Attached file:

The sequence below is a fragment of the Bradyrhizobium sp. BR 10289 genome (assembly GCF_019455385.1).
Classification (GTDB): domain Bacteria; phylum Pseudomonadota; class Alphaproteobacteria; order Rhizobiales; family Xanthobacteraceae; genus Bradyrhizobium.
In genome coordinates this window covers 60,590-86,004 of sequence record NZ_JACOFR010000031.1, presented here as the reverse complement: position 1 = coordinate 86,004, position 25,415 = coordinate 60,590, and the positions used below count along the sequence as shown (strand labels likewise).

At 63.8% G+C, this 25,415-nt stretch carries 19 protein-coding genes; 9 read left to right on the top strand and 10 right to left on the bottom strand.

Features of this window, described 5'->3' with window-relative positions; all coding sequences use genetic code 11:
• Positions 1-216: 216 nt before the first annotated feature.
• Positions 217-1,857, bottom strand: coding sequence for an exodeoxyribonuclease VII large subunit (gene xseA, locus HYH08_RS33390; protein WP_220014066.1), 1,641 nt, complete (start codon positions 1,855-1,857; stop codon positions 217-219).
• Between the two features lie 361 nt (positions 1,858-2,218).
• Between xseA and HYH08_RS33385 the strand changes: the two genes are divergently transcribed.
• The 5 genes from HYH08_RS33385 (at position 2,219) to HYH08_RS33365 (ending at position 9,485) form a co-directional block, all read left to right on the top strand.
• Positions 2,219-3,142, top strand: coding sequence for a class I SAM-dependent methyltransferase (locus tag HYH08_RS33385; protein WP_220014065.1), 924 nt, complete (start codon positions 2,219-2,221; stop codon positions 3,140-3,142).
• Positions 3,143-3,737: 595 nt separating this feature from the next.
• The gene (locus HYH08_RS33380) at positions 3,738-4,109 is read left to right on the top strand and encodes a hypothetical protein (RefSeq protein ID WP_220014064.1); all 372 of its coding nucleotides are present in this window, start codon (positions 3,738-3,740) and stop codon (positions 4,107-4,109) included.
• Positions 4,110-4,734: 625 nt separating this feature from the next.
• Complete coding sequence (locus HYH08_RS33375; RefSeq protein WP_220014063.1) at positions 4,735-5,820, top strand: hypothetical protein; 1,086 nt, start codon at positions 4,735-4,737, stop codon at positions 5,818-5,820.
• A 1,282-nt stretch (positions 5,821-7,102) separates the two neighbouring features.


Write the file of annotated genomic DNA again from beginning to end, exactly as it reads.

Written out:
The sequence below is a fragment of the Bradyrhizobium sp. BR 10289 genome (assembly GCF_019455385.1).
Classification (GTDB): domain Bacteria; phylum Pseudomonadota; class Alphaproteobacteria; order Rhizobiales; family Xanthobacteraceae; genus Bradyrhizobium.
In genome coordinates this window covers 60,590-86,004 of sequence record NZ_JACOFR010000031.1, presented here as the reverse complement: position 1 = coordinate 86,004, position 25,415 = coordinate 60,590, and the positions used below count along the sequence as shown (strand labels likewise).

At 63.8% G+C, this 25,415-nt stretch carries 19 protein-coding genes; 9 read left to right on the top strand and 10 right to left on the bottom strand.

Features of this window, described 5'->3' with window-relative positions; all coding sequences use genetic code 11:
• Positions 1-216: 216 nt before the first annotated feature.
• Positions 217-1,857, bottom strand: coding sequence for an exodeoxyribonuclease VII large subunit (gene xseA, locus HYH08_RS33390; protein WP_220014066.1), 1,641 nt, complete (start codon positions 1,855-1,857; stop codon positions 217-219).
• Between the two features lie 361 nt (positions 1,858-2,218).
• Between xseA and HYH08_RS33385 the strand changes: the two genes are divergently transcribed.
• The 5 genes from HYH08_RS33385 (at position 2,219) to HYH08_RS33365 (ending at position 9,485) form a co-directional block, all read left to right on the top strand.
• Positions 2,219-3,142, top strand: coding sequence for a class I SAM-dependent methyltransferase (locus tag HYH08_RS33385; protein WP_220014065.1), 924 nt, complete (start codon positions 2,219-2,221; stop codon positions 3,140-3,142).
• Positions 3,143-3,737: 595 nt separating this feature from the next.
• The gene (locus HYH08_RS33380) at positions 3,738-4,109 is read left to right on the top strand and encodes a hypothetical protein (RefSeq protein ID WP_220014064.1); all 372 of its coding nucleotides are present in this window, start codon (positions 3,738-3,740) and stop codon (positions 4,107-4,109) included.
• Positions 4,110-4,734: 625 nt separating this feature from the next.
• Complete coding sequence (locus HYH08_RS33375; RefSeq protein WP_220014063.1) at positions 4,735-5,820, top strand: hypothetical protein; 1,086 nt, start codon at positions 4,735-4,737, stop codon at positions 5,818-5,820.
• A 1,282-nt stretch (positions 5,821-7,102) separates the two neighbouring features.